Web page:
Out of the Park

For the first time in too long, Colorado Rockies fans can stand proud. And once more, Todd Helton is the reason.

For fans of a team that just endured a franchise-record 103 losses, Helton’s election brought sunshine in winter. Suddenly, memories of better times could come back to life. Granted, we’ve never had the equivalent of the 1927 Yankees (or even the 1987 Twins) but there’s still been plenty to light up a mental scoreboard. The early days watching Andres “The Big Cat” Galarraga. Larry Walker’s pursuit of a .400 batting average. And of course, the miracle of Rocktober before it wilted in the glare of a Fenway Park evening.

And in the midst of so much of it stood The Toddfather. The face of the Rockies for 17 years. Feared at the bat, cheered in the lineup, jeered for being the beneficiary of Coors Field.

Oh, wait. That last bit came from the commentators. For way too long. The same ones who’ve gotten very quiet all of a sudden.

If Helton’s election does nothing else, it’ll hopefully shatter the myth that Rockies hitters are Fake News. And not just because Mister Rockie had road warrior stats that were right up there with George Brett, Ricky Henderson and Tony Gwynn.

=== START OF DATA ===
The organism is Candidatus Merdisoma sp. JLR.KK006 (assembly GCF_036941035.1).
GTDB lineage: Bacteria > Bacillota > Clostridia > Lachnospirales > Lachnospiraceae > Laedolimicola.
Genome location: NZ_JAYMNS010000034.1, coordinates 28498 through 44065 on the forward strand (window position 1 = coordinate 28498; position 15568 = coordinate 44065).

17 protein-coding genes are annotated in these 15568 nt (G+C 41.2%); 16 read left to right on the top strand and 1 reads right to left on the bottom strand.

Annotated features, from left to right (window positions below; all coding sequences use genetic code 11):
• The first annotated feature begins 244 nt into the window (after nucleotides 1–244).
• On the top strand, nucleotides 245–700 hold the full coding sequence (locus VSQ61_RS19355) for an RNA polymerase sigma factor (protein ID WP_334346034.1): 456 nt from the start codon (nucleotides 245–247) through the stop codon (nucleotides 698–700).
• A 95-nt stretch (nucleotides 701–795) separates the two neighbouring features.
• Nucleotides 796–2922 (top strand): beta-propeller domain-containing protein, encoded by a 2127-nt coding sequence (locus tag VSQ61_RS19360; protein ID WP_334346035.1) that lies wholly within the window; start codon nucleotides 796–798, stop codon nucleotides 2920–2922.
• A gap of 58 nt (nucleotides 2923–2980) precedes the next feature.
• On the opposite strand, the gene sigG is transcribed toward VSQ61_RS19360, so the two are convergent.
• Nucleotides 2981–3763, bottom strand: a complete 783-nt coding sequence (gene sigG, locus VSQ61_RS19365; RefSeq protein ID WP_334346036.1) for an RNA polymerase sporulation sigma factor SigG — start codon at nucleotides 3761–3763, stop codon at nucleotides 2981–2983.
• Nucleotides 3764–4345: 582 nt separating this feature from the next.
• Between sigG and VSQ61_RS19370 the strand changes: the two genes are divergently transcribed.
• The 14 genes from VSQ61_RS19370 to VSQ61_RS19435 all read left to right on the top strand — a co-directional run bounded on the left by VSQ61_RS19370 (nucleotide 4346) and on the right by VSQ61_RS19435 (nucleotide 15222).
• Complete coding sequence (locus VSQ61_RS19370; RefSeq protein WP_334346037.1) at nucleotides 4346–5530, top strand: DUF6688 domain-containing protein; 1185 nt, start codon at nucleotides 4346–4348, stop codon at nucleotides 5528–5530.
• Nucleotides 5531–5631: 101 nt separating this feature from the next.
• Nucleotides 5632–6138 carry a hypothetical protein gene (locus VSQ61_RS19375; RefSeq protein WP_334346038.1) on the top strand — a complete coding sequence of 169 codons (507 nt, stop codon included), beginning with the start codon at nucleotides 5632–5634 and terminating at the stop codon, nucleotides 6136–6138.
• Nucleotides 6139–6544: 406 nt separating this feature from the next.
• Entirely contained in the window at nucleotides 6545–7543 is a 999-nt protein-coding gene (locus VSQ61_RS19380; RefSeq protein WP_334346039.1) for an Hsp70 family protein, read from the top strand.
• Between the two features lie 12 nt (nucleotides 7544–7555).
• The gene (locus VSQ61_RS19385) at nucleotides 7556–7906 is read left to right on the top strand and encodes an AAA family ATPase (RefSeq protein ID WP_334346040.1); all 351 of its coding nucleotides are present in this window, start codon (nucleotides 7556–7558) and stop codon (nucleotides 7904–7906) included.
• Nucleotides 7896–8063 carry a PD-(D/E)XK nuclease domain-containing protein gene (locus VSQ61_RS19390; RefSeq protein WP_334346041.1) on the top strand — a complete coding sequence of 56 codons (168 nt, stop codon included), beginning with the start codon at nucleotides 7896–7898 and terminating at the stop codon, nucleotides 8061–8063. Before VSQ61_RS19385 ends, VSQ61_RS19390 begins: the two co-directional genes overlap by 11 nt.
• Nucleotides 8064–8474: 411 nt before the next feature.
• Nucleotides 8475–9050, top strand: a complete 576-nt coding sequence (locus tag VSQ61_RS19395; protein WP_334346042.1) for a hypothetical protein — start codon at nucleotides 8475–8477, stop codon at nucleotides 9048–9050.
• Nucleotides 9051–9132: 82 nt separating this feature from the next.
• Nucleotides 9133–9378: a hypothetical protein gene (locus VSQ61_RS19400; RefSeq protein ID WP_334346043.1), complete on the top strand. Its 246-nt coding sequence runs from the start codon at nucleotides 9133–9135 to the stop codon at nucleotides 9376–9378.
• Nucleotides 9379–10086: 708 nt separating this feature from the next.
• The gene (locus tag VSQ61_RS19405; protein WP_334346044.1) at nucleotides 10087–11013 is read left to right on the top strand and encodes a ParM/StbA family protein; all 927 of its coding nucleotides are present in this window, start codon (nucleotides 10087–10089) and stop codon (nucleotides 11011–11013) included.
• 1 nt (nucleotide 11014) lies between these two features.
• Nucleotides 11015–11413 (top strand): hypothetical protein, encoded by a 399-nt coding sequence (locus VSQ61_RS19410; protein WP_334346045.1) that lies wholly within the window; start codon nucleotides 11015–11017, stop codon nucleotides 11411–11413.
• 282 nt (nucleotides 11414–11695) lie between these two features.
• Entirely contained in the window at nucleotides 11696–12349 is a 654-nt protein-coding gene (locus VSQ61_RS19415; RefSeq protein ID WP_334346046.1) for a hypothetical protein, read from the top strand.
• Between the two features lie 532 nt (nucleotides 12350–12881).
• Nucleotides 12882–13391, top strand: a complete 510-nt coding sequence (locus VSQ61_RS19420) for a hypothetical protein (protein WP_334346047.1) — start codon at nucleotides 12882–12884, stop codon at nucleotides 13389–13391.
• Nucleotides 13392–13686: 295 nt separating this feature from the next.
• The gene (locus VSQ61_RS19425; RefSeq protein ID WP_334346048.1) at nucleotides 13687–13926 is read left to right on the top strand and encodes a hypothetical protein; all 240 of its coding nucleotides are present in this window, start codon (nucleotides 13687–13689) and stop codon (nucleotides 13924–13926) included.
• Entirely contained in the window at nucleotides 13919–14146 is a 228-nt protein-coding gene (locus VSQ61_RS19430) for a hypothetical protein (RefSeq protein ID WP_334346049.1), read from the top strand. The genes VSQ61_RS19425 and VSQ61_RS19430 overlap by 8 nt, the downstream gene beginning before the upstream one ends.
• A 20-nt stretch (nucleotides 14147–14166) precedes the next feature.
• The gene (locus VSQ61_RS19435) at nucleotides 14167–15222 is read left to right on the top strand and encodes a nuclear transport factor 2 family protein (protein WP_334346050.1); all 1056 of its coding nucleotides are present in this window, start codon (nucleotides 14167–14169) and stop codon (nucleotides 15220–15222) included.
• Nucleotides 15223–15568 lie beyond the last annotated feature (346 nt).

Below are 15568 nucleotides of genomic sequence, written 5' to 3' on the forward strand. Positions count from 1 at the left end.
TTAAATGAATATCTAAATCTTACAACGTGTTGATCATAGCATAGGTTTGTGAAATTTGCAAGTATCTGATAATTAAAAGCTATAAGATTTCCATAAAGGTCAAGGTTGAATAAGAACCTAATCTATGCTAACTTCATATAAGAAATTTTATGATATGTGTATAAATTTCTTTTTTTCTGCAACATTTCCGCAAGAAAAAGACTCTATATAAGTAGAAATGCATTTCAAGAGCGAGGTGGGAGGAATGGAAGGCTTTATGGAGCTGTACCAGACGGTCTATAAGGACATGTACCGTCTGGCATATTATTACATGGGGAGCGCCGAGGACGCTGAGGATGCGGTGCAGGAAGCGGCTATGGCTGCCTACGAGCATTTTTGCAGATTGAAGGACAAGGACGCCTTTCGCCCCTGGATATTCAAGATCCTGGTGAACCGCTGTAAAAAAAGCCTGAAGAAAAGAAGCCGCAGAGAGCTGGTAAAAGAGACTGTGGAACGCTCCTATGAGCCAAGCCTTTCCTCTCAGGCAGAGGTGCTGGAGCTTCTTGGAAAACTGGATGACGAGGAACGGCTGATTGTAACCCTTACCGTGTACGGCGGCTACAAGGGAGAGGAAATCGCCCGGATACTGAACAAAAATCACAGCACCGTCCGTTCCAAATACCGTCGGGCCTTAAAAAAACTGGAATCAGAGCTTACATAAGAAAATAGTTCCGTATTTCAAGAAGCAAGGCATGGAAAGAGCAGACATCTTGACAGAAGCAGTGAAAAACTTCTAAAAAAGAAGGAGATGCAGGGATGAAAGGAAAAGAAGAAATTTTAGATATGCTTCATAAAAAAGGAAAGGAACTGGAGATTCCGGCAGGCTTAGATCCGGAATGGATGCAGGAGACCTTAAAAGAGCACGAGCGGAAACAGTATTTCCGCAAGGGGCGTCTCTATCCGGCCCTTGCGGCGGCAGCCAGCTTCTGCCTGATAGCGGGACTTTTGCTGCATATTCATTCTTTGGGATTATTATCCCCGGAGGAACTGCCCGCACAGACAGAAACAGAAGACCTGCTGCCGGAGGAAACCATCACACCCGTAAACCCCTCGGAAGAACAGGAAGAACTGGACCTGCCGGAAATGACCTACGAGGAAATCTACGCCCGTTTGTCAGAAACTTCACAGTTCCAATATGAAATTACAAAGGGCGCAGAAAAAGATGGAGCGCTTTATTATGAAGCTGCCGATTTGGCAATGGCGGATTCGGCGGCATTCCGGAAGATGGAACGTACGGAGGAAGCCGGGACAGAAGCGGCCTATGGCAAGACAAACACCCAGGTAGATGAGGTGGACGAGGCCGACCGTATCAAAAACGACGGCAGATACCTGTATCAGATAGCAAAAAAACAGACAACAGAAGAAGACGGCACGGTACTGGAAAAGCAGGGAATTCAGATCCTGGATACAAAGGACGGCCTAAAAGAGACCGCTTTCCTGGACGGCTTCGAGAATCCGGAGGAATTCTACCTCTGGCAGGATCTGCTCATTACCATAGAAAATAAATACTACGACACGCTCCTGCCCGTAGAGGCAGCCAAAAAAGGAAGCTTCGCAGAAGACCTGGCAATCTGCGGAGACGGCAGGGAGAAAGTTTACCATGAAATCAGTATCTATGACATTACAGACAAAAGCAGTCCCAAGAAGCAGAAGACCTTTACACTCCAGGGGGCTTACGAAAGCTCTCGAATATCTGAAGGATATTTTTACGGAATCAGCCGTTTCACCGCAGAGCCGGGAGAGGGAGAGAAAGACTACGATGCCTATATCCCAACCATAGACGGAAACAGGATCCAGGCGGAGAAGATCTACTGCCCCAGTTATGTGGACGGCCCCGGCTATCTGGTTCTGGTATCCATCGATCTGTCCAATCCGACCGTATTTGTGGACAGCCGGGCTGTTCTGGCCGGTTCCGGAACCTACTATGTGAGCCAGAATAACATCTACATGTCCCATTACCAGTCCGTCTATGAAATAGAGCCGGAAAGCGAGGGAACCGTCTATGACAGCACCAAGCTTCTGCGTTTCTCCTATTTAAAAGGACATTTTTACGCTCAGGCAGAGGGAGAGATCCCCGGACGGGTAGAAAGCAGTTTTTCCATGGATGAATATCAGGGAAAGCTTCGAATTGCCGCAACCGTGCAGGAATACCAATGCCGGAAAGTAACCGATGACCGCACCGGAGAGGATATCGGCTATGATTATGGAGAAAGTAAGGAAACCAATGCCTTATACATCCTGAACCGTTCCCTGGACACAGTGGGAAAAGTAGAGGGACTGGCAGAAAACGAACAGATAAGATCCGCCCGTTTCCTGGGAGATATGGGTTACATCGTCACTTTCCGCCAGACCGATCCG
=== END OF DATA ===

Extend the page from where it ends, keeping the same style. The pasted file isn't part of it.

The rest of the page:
Rather, he did what every star does in any field. He took what he was given and he ran with it.

Yes, Coors Field is a batter’s paradise. I said it. I’d be foolish to deny it. Even in the Humidor Era with baseballs specially treated to handle the thin air, hitters come to the plate eagerly and often leave satisfied. The overall effect has sometimes been exaggerated (the way some sportscasters describe it, you’d think the Rockies played on the Moon) but it’s real.

But still – so what?

I’ll say it again for those in the back row. So what?

Baseball is not played under sterile laboratory conditions.  Far from it. Every player faces a unique environment, whether it’s the quirks of the local ballpark or the latest brainstorm rules-change from the commissioner’s office.  And yet, somehow, we still cheer excellence.